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Martin Paul Eve

Professor of Literature, Technology and Publishing at Birkbeck, University of London

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David Willetts is the politician responsible, above all others, in the United Kingdom for the £9,000 student fee level and its associated phenomena (including the privatization in all-but-name of UK universities). Yet he also writes extremely well of the essential unfairness and breaking of the intergenerational contract between the baby boomers and the millennials in which the latter bear a huge burden while the former group prosper. Why would the man who diagnoses this problem then impose a system that makes the younger generation take on massive debt upon themselves? These are my evolving (i.e. not static) notes on what I have been able to deduce from Willetts’s writings to try to understand this (even while I may remain opposed to it). I have assumed, of course, that Willetts’s political philosophy is coherent. It may not be.

The edition of The Pinch that I cite here is Willetts, David, The Pinch: How the Baby Boomers Took Their Children’s Future - and Why They Should Give It Back (London: Atlantic, 2010).

  1. Willetts conceives of the welfare state primarily as a mechanism for distributing resources from a.) those in the period of their lives where they make a net contribution to the economy, to the old and young who are “unproductive”; and b.) from men (who [unfairly] earn more) to women. (The Pinch, p. 159.) An exception is also made for those who cannot work but fall in the productive bracket.

  2. Willetts thinks that the current government policy of “balancing the books”/deficit reduction is problematic. For Willetts, balancing the books can work when you have “cohorts [generations] of equal sizes working their way through the system”, which leads to “fiscal equity across the generations” (The Pinch, p. 163). However, when there are cohorts of unequal sizes – such as the baby boomers – this doesn’t work well. This is because: the boomers require lots of welfare for their childhood; then they reach working age but only feel they have to pay to cover the smaller generation behind them in terms of childhood welfare so they decrease tax expenditure; then they get old and require more welfare again, but they have not saved for this, they have instead relied on the smaller following generation to all have to pay more to cover them (The Pinch, p. 163). “The balanced-budget rule”, according to Willetts, works “very neatly to the advantage of the baby boomers’ generation and to the disadvantage of their successors” (The Pinch, p. 163).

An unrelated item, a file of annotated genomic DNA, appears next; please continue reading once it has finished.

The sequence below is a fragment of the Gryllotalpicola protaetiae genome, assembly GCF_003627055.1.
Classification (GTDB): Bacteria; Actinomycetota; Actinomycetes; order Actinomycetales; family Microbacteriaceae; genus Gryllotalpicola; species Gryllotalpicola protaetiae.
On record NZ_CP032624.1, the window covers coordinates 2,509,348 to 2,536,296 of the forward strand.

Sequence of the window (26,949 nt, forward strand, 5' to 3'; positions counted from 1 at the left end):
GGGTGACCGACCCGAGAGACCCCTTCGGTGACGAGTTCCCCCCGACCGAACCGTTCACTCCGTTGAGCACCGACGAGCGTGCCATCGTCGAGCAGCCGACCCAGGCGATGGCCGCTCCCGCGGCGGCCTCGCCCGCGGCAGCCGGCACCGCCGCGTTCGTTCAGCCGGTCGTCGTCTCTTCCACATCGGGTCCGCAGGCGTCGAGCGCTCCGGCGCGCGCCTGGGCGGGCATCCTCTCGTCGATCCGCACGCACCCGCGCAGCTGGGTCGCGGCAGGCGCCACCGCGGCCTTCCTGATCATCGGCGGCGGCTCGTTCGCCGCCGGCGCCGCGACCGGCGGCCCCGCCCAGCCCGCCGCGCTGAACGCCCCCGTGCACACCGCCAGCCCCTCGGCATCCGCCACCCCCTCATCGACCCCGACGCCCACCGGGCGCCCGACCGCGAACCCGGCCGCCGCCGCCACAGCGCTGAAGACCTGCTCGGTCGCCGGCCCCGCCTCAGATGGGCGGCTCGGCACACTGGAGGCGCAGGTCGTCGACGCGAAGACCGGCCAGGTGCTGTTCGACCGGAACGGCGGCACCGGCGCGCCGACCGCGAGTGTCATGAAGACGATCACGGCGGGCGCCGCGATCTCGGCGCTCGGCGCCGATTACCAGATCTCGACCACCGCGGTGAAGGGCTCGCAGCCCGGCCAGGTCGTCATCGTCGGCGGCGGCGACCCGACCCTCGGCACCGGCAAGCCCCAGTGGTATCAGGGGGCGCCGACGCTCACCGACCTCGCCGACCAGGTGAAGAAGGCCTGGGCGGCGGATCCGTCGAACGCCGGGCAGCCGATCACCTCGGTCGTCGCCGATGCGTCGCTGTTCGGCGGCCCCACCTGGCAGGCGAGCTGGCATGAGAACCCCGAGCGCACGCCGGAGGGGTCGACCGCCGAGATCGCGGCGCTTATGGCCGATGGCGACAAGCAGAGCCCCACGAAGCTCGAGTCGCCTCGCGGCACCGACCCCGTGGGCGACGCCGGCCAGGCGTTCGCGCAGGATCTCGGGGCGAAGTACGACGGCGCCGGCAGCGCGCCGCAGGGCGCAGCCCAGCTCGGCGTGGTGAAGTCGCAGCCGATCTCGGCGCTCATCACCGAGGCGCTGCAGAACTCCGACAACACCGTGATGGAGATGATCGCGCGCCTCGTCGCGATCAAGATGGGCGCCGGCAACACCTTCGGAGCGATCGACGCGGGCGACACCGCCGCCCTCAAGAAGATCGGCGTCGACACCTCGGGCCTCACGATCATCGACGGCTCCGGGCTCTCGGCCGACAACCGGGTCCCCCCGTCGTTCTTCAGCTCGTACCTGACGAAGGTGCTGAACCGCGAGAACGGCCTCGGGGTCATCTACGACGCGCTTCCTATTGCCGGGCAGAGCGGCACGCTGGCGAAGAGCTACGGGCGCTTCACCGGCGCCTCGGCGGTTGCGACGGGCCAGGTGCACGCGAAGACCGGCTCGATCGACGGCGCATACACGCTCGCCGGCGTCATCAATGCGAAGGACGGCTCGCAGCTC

3. But Willetts does stand by George Osborne’s statement that “we should have fixed the roof while the sun was shining” and feels that the “consistent and principled position is to be worried about imposing on future generations” (The Pinch, p. 169).

  4. Willetts believes in reciprocal benefits and cooperation based on a paradigm, as I interpret it, of mutual self-interest (The Pinch, p. 264).

  5. Willetts has some odd views of millennials and social constructivist theories: “they may see all knowledge as a matter of opinion and contentious. (Indeed, one suggestion is that some of them may not believe that man landed on the moon; the web is full of accounts of how it was all faked by the authorities)” (The Pinch, p. 55). I don’t see, in my personal experience, anything that correlates these views specifically with young people.

  6. One of the arguments Willetts brings out for how members of younger generations are disadvantaged is, of all things, that they “may well have had to pay for their university education” (The Pinch, p. 65).